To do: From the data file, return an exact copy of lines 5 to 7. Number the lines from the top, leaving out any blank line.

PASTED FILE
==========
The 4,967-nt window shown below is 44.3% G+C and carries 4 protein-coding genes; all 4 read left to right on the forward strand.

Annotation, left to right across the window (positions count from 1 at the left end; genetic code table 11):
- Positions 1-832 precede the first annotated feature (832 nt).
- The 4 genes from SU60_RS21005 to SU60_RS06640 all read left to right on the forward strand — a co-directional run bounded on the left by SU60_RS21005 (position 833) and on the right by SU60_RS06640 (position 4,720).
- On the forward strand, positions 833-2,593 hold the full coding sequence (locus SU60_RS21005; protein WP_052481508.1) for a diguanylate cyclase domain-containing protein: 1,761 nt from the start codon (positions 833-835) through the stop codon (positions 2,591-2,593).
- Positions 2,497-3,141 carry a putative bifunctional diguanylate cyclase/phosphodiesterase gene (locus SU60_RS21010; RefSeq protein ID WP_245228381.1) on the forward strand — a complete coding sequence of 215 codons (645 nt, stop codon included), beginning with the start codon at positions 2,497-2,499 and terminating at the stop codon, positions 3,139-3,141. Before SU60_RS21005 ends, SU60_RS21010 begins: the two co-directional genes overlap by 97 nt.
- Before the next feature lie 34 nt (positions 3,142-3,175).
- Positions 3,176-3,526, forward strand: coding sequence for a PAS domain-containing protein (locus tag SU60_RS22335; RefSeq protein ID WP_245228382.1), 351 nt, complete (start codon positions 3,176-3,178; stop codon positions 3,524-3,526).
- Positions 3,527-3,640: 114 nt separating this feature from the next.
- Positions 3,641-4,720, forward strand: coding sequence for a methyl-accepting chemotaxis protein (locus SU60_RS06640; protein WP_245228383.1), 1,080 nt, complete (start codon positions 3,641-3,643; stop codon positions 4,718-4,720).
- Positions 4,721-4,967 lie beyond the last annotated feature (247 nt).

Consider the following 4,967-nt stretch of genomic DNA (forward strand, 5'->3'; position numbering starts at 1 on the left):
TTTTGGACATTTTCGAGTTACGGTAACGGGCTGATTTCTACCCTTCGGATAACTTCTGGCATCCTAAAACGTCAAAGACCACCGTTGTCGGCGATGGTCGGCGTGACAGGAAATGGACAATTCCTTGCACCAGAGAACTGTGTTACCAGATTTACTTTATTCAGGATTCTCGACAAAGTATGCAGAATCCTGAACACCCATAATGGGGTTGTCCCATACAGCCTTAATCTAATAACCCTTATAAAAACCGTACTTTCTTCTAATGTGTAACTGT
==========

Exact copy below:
- On the forward strand, positions 833-2,593 hold the full coding sequence (locus SU60_RS21005; protein WP_052481508.1) for a diguanylate cyclase domain-containing protein: 1,761 nt from the start codon (positions 833-835) through the stop codon (positions 2,591-2,593).
- Positions 2,497-3,141 carry a putative bifunctional diguanylate cyclase/phosphodiesterase gene (locus SU60_RS21010; RefSeq protein ID WP_245228381.1) on the forward strand — a complete coding sequence of 215 codons (645 nt, stop codon included), beginning with the start codon at positions 2,497-2,499 and terminating at the stop codon, positions 3,139-3,141. Before SU60_RS21005 ends, SU60_RS21010 begins: the two co-directional genes overlap by 97 nt.
- Before the next feature lie 34 nt (positions 3,142-3,175).